OK, let's assume you have 3 levels of a drug 5ml/kg, 10ml/kg and 15ml/kg, and you have a placebo. If you run the f-test and find no significant value, what does that tell you?

    It tells you that the profile of means is flat, that is, that the effects of adding a drug are null. If you then went ahead and did a t-test between 10ml and 15ml, and found a sig. ef ...[text shortened]... clude that 15ml was a better dose than 10ml, when in fact, neither dose is better than placebo.
    To determine if the 15ml is better than the placebo, then a t-test would still be more adequate.

    Suppose that the drug only has an effect when in doses equal or above 12ml. Separate t-tests against the placebo would be more efficient at uncovering the effect of the 15ml dose than than a global F-test.

    The problem here is that you care more about differences between placebo and drug than between drug doses.
  11. Joined
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    04 Dec '08 19:32
    Originally posted by kyngj
    OK, let's assume you have 3 levels of a drug 5ml/kg, 10ml/kg and 15ml/kg, and you have a placebo. If you run the f-test and find no significant value, what does that tell you?

    It tells you that the profile of means is flat, that is, that the effects of adding a drug are null. If you then went ahead and did a t-test between 10ml and 15ml, and found a sig. ef ...[text shortened]... clude that 15ml was a better dose than 10ml, when in fact, neither dose is better than placebo.
    Sorry, but I disagree. It is quite possible that the experimenter investigated does of the drug which, to all intents and purposes, had no effect. It is equall possible that the highest dose is the one where the effect begins to occur. ANOVA will fail to pick up on this. T-test, even with Bonferroni's correctio correction COULD PICK UP THE GENUINE DIFFERENCE IN THE single GROUP.
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    04 Dec '08 19:33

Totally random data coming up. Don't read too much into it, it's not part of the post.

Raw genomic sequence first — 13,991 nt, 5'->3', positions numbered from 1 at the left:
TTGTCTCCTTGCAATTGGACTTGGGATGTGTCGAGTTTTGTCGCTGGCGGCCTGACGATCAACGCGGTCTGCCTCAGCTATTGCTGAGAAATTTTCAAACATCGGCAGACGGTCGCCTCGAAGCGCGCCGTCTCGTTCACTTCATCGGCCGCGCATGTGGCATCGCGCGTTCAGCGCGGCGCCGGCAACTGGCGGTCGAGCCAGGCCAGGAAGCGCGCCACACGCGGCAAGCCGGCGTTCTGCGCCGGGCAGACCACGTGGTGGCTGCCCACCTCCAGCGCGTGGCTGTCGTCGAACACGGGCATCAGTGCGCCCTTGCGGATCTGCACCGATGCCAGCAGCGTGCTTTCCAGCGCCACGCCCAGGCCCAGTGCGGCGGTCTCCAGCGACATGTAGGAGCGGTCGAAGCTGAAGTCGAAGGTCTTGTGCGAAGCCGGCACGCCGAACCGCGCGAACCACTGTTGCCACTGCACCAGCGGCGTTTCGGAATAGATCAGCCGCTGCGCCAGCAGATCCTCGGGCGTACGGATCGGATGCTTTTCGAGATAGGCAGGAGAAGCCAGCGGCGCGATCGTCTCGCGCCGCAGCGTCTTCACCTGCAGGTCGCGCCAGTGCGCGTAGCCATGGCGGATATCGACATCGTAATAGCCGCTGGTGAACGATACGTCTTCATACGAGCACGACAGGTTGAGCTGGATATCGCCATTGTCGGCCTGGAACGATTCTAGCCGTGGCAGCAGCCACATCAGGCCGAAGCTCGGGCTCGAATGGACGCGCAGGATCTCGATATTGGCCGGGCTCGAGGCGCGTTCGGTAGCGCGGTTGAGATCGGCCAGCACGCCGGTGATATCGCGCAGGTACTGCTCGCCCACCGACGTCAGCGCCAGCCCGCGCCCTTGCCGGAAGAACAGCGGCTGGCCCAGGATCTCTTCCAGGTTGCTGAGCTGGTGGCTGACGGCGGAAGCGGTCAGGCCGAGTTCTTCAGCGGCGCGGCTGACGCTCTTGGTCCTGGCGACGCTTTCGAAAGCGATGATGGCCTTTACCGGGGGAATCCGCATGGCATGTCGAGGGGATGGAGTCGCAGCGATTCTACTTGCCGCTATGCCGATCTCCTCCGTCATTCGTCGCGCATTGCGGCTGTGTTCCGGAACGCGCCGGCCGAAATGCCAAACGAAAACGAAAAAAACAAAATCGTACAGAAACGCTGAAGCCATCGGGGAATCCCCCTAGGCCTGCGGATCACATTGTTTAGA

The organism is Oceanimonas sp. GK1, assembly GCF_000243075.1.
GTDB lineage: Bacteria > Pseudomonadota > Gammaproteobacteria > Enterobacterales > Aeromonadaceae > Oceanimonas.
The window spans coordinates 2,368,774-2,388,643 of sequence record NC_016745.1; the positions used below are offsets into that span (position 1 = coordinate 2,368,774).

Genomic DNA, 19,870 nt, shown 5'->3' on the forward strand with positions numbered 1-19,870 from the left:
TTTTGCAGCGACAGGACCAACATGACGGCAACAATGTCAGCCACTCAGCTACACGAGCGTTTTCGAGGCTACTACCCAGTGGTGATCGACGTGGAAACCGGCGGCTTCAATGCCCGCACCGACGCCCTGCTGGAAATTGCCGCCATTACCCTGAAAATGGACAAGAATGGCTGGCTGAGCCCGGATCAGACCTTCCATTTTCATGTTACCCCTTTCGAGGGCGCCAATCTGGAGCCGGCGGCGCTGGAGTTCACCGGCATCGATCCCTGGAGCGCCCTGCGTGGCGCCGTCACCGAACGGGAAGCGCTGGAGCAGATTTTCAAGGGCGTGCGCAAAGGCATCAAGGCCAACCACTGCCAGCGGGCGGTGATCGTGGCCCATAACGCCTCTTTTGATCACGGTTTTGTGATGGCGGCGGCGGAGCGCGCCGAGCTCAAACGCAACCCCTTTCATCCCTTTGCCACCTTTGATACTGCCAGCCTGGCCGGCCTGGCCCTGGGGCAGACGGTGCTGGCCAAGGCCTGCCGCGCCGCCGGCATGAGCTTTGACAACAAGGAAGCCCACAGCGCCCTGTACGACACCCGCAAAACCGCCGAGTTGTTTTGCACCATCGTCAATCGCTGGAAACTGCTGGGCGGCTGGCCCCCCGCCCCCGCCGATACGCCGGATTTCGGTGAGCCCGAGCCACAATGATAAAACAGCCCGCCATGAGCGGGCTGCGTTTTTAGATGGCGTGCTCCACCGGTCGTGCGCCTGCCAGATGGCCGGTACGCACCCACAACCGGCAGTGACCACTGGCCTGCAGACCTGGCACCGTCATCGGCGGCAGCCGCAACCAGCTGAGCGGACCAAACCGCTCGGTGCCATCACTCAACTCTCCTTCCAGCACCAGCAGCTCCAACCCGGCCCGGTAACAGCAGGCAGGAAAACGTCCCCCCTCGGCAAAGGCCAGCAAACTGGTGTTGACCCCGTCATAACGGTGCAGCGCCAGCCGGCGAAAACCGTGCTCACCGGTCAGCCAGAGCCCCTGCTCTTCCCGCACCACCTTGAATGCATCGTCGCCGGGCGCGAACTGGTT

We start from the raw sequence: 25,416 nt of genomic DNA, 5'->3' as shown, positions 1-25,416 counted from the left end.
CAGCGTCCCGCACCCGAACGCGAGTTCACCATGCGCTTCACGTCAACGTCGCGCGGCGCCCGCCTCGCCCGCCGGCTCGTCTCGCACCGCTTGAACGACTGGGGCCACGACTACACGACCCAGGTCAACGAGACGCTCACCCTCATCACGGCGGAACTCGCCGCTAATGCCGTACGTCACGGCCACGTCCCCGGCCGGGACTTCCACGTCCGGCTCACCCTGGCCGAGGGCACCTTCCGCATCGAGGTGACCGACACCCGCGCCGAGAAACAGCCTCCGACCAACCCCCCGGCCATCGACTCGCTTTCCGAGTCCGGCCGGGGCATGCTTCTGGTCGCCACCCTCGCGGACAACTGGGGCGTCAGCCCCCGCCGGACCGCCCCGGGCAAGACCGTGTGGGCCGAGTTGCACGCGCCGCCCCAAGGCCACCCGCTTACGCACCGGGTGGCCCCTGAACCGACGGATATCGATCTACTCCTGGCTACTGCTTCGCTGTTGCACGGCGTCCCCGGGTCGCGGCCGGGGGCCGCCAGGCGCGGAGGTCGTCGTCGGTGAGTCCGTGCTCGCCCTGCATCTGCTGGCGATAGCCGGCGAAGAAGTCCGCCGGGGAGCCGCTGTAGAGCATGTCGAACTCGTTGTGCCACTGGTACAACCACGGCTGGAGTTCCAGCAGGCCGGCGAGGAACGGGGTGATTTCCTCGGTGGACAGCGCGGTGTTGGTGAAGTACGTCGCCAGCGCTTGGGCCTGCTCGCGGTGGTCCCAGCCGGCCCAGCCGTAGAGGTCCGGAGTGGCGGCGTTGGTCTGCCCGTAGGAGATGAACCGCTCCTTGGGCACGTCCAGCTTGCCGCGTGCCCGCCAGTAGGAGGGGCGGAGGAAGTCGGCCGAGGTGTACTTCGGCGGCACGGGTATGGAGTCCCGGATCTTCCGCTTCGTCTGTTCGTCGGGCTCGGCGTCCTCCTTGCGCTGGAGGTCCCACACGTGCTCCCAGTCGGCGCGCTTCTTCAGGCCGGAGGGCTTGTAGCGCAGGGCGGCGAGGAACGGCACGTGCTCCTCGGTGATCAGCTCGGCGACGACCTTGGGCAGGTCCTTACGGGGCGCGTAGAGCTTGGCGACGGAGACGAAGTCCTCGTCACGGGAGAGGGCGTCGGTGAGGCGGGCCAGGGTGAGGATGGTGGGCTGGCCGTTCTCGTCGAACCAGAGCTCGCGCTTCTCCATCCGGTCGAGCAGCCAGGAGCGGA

Originally posted by Palynka
    To determine if the 15ml is better than the placebo, then a t-test would still be more adequate.

    Suppose that the drug only has an effect when in doses equal or above 12ml. Separate t-tests against the placebo would be more efficient at uncovering the effect of the 15ml dose than than a global F-test.

    The problem here is that you care more about differences between placebo and drug than between drug doses.
    Yes, that is my point. The ANOVA F-value is meaningless.
  13. Standard memberPalynka
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    04 Dec '08 23:05
    Originally posted by znsho
    Yes, that is my point. The ANOVA F-value is meaningless.
    It's not 'meaningless'. It's all about what type of test more adequately answers the question you want to answer.
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    04 Dec '08 23:20
    Originally posted by Palynka
    It's not 'meaningless'. It's all about what type of test more adequately answers the question you want to answer.
    I meant meaningless in the scenario I presented.
  15. The Golden Ford
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    13 Dec '08 00:56
    ack anovas, tukey tests, t-tests, pearsons correlations etc are the bane of my pychology degree existence. Am I right in thinking SPSS is the most popular software for this? It's what I use anyway.